In ‘Ghettoside,’ an Indictment of the Criminal Justice System
In a powerful new book, “Ghettoside: a True Story of Murder in America,” reporter Jill Leovy courageously delves into a subject that progressive people tend to avoid: black-on-black homicide. With skilled, determined reporting and elegant writing, she tells the stories of several victims, their families, their killers and the unappreciated police detectives trying to solve the crimes.
The book’s title, “Ghettoside,” is a word picked up by a police officer from a gang member who uses it to describe his South Los Angeles neighborhood. “The term captured the situation nicely,” Leovy writes, “mixing geography and status with the hustler’s poetic precision and perverse conceit. It was both a place and a predicament, and gave a name to that otherworldly seclusion that all the violent black pockets of the county had in common.”
Leovy, a Los Angeles Times reporter, began her journey through ghettoside in 2001 when the newspaper assigned her to the police beat. Rather than considering it a dead end or a brief stop on the way to the major leagues, as most journalists do, Leovy chose to see the assignment as an opportunity to do real reporting—and to do some good. After a year or two, she persuaded the Los Angeles Police Department to give her a desk in the detectives’ room in the 77th Street Division, in the heart of ghettoside. For the next several years, she trailed the detectives, interviewed South L.A. residents, compiled statistics and, for two years, wrote the Times’ Homicide Report, recording every homicide in Los Angeles County. She worked mostly out of her 2001 Ford Escort. “I carried a police radio, went to crime scenes, talked up people I met on the street and got to know police officers,” she writes.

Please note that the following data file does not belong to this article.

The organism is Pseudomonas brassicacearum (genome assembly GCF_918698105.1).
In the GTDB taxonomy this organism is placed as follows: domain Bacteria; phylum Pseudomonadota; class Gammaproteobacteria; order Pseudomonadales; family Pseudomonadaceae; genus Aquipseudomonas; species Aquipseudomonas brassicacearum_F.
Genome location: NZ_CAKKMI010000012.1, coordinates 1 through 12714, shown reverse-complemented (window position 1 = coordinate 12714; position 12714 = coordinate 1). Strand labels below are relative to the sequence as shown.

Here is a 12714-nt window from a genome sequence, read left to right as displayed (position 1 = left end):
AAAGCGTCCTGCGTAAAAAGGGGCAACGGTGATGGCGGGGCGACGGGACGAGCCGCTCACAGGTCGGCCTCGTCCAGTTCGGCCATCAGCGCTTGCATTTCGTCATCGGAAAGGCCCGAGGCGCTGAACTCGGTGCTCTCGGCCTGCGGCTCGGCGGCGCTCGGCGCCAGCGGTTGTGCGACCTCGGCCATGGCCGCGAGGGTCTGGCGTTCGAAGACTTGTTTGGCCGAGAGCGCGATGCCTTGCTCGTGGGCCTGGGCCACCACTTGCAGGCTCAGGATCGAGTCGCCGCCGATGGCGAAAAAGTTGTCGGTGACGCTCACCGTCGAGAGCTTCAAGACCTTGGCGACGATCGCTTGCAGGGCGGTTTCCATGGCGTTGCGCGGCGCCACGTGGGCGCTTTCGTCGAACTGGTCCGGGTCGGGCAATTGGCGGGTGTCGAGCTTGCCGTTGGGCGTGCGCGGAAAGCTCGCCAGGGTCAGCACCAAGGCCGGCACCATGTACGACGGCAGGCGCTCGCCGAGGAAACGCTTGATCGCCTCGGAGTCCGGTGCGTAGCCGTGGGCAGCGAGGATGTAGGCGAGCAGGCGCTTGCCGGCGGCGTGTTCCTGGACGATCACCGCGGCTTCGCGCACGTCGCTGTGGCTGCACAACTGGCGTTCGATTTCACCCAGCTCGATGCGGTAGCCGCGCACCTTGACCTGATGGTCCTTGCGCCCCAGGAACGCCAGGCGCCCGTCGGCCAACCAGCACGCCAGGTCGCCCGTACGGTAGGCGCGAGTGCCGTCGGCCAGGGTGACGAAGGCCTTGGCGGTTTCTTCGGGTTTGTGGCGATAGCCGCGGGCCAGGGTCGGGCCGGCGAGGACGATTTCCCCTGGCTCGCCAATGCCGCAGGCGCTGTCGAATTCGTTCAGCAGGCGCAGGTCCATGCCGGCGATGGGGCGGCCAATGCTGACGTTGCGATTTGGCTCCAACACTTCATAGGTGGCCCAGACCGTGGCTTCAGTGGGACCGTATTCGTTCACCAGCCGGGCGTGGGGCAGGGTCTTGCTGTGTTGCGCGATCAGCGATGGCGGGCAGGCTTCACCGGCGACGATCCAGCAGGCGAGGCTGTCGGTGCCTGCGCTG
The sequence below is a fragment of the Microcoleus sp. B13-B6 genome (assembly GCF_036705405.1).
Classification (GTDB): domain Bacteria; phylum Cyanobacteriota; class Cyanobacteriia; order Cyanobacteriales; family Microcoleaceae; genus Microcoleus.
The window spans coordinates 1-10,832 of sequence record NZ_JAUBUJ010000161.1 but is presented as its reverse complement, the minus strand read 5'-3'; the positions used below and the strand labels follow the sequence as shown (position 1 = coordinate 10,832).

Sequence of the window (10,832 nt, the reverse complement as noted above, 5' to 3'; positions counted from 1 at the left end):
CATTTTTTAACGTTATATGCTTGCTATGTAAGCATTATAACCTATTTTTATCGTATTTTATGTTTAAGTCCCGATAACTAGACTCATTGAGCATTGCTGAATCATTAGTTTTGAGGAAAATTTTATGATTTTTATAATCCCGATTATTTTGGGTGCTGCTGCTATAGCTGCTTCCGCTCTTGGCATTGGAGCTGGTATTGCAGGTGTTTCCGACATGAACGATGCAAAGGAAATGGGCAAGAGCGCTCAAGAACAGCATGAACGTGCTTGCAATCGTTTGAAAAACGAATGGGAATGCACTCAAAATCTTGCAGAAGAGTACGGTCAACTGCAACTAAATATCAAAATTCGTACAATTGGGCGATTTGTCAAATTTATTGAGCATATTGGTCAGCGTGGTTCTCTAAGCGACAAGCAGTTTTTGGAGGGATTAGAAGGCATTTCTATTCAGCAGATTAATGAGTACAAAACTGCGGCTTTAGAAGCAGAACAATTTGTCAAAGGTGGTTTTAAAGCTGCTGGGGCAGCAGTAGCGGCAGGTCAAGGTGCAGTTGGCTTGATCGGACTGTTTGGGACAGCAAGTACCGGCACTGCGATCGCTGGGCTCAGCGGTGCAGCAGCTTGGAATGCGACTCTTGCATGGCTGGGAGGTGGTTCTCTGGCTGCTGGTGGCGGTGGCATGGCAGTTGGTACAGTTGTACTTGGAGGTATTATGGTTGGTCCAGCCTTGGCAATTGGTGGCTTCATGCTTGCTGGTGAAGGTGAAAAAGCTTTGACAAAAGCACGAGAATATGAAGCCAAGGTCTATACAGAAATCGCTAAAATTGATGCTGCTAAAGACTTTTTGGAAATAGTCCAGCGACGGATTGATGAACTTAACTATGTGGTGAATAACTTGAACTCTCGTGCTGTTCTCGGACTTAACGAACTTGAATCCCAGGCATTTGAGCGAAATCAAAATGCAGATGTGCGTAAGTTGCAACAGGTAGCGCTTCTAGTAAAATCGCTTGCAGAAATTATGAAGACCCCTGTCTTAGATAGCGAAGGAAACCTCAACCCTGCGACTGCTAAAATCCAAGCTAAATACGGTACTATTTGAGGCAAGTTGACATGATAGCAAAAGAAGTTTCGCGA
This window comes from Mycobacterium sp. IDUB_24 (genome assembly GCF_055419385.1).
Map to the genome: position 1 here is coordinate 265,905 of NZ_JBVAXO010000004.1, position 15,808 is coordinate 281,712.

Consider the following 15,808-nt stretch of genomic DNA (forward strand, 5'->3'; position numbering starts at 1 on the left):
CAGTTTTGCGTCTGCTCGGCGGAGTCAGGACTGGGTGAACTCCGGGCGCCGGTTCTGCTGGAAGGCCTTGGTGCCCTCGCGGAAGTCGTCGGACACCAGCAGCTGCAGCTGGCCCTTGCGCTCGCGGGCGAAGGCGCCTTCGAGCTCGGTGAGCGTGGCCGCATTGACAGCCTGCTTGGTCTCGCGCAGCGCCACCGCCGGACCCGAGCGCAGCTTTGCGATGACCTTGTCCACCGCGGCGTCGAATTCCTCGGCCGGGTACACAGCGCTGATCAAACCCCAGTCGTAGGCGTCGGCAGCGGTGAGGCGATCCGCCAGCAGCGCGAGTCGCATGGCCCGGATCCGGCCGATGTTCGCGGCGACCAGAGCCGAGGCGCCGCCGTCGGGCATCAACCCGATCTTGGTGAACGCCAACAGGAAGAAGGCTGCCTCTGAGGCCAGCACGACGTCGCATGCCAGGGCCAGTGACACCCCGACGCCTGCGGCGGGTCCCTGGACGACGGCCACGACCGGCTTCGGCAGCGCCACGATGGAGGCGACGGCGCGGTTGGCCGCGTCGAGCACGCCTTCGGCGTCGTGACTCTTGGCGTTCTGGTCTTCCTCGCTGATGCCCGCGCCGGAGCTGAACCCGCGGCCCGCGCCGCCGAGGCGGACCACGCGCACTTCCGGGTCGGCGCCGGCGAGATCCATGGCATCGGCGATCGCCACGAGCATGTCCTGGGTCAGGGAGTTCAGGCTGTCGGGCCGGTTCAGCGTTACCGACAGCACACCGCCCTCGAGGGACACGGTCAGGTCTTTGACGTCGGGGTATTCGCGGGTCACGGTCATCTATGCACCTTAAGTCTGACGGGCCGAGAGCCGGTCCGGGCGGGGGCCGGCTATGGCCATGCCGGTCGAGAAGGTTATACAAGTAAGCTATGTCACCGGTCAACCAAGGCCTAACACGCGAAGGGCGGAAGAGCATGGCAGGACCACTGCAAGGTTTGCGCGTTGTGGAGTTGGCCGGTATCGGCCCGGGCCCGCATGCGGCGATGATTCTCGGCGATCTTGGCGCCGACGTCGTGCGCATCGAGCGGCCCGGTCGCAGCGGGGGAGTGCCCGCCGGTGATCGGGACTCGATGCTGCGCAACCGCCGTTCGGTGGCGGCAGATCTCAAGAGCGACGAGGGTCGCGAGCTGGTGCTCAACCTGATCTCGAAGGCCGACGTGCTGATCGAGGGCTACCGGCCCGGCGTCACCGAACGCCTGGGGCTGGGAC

I know the territory she describes, having visited South L.A. many times over the years as a Los Angeles Times reporter and columnist. I reported on politics, prostitution and drug-dealing near churches and schoolyards, successful community organizing campaigns, rundown schools, and inadequate health care. I also covered the destructive 1992 riot and the way the Police Department and the rest of the criminal justice system mistreated and marginalized African-Americans. I know the challenges that Leovy faced as a white reporter. I, too, have had conversations with black women and men suspicious of my white face and of my employer.
Leovy also tackles the huge challenge of writing about a subject too often shoved into the closet. While the crime rate has plummeted in Los Angeles County in the early part of this century, she writes, “the disparity between black male death rates and those of everyone else remained nearly as large as ever. No matter how much crime dropped, the American homicide problem remained maddeningly, mystifyingly, disproportionately black.” (Leovy’s exhaustive notes in the back of the book support this claim.)